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You mock me,
sir. Ham. No, by this hand. King. Give them the foils, young Osric. -Cousin
Very well, my lord;
King. I do not fear it: I have seen you both :But since he's better'd, we have therefore odds.
Laer. This is too heavy, let me see another. Ham. This likes me well : These foils have all a length ?
[They prepare to play. Osr. Ay, my good lord. King. Set me the stoups 4 of wine upon that
43 The king had wagered six Barbary horses to a few rapiers, poniards, &c.; that is, about twenty to one. These are the odds here meant. The odds the King means in the next speech were twelve to nine in favour of Hamlet, by Laertes giving him three.
44 Stoup is a common word in Scotland at this day, and denotes a pewter vessel resembling our wine measures; but of no determinate quantity; for there are gallon-stoups, pint-stoups, mutchkin-stoups, &c. The vessel in which water is fetched or kept is also called a water-stoup. A stoup of wine is therefore equivalent to a pitcher of wine.
45 An union is a precious pearl, remarkable for its size. 'And hereupon it is that our dainties and delicates here at Rome, &c. call them unions, as a man would say singular, and by themselves alone. To swallow a pearl in a draught seems to have been common to royal and mercantile prodigality. Thus in the second part of 'If You Know Not Me You Know Nobody:
“Here sixteen thousand pound at one clap goes
Unto the queen his mistress.' According to Rondeletus pearls were supposed to have an exhilarating quality. • Uniones quæ a conchis, &c. valde cordiale Laer.
Richer than that which four successive kings
the judges, bear a wary eye. Ham. Come on, sir.
Come, my lord. [They play. Ham.
Well,—again. King. Stay, give me drink: Hamlet, this pearl
is thine; Here's to thy health.-Give him the cup.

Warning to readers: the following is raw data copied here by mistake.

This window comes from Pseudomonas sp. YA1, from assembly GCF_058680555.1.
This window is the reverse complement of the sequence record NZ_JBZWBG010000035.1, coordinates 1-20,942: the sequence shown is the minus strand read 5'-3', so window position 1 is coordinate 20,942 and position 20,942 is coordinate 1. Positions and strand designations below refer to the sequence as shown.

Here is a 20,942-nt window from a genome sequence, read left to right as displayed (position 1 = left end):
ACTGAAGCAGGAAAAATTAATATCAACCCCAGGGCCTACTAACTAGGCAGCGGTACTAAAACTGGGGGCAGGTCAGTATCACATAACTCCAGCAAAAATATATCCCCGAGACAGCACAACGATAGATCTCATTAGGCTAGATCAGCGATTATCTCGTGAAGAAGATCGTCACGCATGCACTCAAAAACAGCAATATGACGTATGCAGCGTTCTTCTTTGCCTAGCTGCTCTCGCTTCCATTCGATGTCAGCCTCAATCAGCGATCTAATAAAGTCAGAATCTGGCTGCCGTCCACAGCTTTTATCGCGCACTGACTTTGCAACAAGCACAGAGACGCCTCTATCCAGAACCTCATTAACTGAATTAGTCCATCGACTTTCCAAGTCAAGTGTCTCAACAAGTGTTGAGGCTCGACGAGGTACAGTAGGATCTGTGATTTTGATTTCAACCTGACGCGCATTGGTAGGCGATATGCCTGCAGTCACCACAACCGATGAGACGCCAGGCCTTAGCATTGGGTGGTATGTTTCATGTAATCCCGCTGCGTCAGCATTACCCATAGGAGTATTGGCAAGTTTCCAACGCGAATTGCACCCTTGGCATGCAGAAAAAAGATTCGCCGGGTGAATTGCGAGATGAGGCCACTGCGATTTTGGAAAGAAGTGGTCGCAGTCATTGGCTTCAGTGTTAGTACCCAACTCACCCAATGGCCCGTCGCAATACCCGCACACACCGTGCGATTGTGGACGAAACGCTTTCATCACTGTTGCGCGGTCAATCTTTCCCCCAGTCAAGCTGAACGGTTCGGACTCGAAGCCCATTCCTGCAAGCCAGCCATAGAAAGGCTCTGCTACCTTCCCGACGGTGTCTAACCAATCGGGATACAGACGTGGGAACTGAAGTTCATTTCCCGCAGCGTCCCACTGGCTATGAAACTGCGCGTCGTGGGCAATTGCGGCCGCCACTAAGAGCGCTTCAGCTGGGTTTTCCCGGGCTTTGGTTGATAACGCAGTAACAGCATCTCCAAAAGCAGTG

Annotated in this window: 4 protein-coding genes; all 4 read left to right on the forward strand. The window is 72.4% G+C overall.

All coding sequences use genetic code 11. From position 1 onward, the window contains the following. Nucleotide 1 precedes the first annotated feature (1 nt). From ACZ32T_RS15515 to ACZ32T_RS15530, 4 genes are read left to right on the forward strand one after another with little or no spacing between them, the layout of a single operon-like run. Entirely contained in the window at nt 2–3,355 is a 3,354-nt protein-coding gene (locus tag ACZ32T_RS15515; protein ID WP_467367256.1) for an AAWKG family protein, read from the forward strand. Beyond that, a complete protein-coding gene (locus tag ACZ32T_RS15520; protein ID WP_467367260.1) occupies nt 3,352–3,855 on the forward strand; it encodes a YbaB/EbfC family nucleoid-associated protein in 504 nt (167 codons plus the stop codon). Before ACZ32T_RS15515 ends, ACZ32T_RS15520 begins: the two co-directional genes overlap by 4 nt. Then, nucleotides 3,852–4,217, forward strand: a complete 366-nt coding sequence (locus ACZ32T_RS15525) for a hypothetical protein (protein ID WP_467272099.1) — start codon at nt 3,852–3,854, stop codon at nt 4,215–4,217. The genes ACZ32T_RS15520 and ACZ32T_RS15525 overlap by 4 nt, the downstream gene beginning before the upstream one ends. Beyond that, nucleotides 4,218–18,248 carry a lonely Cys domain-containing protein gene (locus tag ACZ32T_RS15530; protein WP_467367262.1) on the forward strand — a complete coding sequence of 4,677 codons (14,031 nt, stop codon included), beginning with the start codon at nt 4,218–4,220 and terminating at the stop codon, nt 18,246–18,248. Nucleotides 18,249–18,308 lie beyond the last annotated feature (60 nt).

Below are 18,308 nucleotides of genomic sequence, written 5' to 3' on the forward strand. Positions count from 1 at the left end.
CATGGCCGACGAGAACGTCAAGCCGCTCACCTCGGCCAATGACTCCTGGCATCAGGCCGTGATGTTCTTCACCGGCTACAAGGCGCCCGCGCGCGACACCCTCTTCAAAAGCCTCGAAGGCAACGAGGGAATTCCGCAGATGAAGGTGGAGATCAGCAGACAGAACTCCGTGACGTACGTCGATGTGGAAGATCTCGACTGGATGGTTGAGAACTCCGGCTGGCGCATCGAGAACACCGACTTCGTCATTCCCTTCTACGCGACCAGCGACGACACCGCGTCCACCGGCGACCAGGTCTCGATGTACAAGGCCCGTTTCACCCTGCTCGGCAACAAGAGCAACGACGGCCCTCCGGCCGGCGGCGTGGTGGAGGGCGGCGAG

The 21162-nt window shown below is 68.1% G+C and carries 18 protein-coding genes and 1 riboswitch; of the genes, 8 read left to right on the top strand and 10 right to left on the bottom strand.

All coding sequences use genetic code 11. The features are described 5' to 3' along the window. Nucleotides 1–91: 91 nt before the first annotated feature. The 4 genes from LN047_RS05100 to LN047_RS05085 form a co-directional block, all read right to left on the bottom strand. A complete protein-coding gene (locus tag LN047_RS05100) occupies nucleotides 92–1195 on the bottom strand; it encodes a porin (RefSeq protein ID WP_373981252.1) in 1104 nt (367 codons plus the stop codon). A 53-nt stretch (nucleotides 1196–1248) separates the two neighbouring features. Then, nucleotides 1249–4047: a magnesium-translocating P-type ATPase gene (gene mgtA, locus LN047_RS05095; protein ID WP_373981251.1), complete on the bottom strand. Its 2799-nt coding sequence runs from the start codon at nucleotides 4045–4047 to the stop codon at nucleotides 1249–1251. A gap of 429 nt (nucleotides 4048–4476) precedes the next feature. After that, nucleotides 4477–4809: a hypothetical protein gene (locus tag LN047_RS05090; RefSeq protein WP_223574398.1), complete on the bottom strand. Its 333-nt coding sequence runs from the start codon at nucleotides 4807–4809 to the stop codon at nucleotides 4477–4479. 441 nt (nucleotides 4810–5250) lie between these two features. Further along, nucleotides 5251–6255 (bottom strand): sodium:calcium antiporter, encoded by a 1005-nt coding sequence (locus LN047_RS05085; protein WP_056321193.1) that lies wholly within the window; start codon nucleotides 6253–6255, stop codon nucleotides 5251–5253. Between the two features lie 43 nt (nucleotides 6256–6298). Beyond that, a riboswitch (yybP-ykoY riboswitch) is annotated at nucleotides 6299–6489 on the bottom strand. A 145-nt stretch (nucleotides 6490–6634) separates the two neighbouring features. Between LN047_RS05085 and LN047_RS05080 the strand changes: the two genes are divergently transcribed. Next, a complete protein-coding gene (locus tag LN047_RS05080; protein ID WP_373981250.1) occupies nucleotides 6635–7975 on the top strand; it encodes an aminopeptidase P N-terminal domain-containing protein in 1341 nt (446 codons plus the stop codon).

[Trumpets sound; and Cannons shot off within. Ham. I'll play this bout first, set it by awhile. Come.-- Another hit; What say you? [They play.
Laer. A touch, a touch, I do confess.
Queen. He's fat, and scant of breath.
Ham. Good madam,
Gertrude, do not drink.
[Aside. Ham. I dare not drink yet, madam; by and by.
Queen. Come, let me wipe thy face. sunt. Under pretence of throwing a pearl into the cup, the King may be supposed to drop some poisonous drug into the wine. Hamlet subsequently asks him tauntingly, 'Is the union here?
46 i. e. the queen drinks to thy good success.
Laer. My lord, I'll hit him now.
I do not think it. Laer. And yet it is almost against my conscience.
Aside. Ham. Come, for the third, Laertes: You do but
pray you, pass with your best violence; I am afeard, you make a wanton 47 of me.
Laer. Say you so? come on. [They play.
(LAERTES wounds HAMLET; then, in scuf-
wounds LAERTES. King.
Part them, they are incens'd. llam. Nay, come again. [The Queen falls. Osr.
Look to the queen there, ho! Hor. They bleed on both sides ;-How is it, my
lord ? Osr. How is't, Laertes ? Laer. Why, as a woodcock to mine own springe,
Ham. How does the queen ?
She swoons to see them bleed.
Hamlet! The drink, the drink ;-I am poison'd! [Dies.
Ham. O villany!-Ho! let the door be lock’d: Treachery! seek it out.
[LAERTES falls. Laer. It is here, Hamlet: Hamlet, thou art slain; No medicine in the world can do thee good, In thee there is not half an hour's life; The treacherous instrument is in thy hand,
47 i. c. you trifle or play with me as if I were a child,
Unbated *, and envenom’d: the foul practice
Ham. The point
[Stabs the King.
Drink off this potion :—Is the union here?
[King dies. Laer.
He is justly serv'd; It is a poison temper'd by himself.Exchange forgiveness with me, noble Hamlet: Mine and my father's death come not upon thee; Nor thine on me!
[Dies. Ham. Heaven make thee free of it! I follow thee. I am dead, Horatio :-Wretched
48 See note on Act iv. Sc. 7. 49 In the quarto of 1603:
• The poison'd instrument within my hand ? Then venom to thy venom; die, damn'd villain:
Come drink, here lies thy union here.' [King dies. 50 A sergeant was a bailiff or sheriff's officer. Shakspeare, in bis 74th Sonnet, has likened death to an arrest:
when that fell arrest, Without all bail shall carry me away.' And Joshua Silvester, in his Dubartas :
* And death, sergeant of the eternal Judge,
Thou liv’st; report me and my cause aright
Never believe it;
As thou’rt a man,
[March afar off, and Shot within.
What warlike noise is this? Osr. Young Fortinbras, with conquest come from
0, I die, Horatio;
sweet prince; And flights of angels sing thee to thy rest! Why does the drum come hither? [March within.
51 To overcrow is to overcome, to subdue. • These noblemen Jaboured with tooth and naile to overcrow, and consequently to overthrow one another.'- Holinshed's History of Ireland.
52 • The occurrents which have solicited - the occurrences or incidents which have incited. The sentence is left unfinished.